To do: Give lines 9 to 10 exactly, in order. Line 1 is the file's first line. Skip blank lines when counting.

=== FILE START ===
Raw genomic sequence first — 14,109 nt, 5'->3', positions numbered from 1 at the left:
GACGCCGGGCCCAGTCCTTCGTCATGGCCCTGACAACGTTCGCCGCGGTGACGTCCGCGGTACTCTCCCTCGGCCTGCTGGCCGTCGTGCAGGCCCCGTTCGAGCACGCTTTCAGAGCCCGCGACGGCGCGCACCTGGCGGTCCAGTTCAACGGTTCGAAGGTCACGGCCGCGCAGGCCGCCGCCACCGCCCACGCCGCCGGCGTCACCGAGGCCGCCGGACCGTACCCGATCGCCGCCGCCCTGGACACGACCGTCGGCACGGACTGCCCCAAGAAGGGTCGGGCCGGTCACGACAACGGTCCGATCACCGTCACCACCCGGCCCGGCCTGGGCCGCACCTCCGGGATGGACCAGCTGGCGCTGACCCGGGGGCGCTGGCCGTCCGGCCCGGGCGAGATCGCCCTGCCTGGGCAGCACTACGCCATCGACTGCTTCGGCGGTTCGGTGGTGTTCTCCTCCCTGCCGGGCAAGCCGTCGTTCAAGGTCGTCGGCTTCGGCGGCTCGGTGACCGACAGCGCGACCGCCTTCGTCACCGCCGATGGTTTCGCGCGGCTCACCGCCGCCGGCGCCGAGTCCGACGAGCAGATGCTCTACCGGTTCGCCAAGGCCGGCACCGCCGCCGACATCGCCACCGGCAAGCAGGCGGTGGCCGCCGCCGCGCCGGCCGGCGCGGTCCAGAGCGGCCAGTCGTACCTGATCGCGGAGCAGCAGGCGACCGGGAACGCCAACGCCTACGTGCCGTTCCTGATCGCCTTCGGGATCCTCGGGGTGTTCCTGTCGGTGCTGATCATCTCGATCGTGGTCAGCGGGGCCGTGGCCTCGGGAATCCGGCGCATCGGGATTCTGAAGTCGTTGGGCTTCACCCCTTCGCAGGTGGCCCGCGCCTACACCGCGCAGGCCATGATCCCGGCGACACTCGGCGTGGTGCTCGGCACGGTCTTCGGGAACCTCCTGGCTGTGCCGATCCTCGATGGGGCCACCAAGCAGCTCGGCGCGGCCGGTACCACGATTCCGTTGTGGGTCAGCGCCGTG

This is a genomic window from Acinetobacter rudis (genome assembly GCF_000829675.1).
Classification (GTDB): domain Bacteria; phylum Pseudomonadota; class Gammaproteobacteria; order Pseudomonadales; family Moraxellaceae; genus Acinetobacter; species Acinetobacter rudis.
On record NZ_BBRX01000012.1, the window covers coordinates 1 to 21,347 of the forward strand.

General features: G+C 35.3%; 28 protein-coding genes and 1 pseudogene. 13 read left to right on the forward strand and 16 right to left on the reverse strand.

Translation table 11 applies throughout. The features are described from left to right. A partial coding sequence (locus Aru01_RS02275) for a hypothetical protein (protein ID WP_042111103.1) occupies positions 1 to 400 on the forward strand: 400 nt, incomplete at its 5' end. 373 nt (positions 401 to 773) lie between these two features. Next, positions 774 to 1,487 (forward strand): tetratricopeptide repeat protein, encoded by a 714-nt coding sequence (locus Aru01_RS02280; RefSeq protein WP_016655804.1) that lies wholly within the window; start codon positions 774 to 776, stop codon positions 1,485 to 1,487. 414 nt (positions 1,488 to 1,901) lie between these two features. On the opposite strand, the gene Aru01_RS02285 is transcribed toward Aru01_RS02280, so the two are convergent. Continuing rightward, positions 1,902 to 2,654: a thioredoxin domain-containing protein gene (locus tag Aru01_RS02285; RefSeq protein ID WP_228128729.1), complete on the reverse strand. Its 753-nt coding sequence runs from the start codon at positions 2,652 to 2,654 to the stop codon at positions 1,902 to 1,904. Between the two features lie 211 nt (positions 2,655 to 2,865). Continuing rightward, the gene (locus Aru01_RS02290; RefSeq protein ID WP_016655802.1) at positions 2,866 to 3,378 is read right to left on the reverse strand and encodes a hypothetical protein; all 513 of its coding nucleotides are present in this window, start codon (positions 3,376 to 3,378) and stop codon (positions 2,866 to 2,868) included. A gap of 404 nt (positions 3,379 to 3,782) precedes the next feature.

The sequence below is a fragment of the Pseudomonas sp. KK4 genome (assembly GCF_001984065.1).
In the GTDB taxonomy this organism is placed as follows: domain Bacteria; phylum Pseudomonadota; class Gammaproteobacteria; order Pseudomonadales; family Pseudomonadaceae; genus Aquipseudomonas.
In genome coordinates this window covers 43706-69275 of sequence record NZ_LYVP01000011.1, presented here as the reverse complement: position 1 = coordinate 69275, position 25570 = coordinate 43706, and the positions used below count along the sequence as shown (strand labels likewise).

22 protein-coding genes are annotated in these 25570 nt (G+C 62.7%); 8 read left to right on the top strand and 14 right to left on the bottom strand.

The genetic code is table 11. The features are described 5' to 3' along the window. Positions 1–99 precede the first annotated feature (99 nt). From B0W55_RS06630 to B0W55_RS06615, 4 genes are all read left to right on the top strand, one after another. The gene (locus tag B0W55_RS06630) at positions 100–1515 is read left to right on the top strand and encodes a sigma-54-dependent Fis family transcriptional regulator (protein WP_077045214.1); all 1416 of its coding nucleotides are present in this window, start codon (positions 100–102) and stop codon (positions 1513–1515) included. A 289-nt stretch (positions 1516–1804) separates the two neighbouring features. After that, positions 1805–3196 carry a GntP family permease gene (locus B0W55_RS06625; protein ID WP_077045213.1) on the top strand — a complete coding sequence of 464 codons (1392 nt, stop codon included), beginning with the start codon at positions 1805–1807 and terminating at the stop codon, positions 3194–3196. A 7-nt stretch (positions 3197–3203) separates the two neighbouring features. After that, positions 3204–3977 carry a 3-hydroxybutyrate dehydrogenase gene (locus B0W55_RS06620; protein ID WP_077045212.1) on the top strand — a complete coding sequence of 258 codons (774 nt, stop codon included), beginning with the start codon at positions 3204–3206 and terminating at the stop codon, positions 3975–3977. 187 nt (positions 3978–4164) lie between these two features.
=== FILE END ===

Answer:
In the GTDB taxonomy this organism is placed as follows: domain Bacteria; phylum Pseudomonadota; class Gammaproteobacteria; order Pseudomonadales; family Pseudomonadaceae; genus Aquipseudomonas.
In genome coordinates this window covers 43706-69275 of sequence record NZ_LYVP01000011.1, presented here as the reverse complement: position 1 = coordinate 69275, position 25570 = coordinate 43706, and the positions used below count along the sequence as shown (strand labels likewise).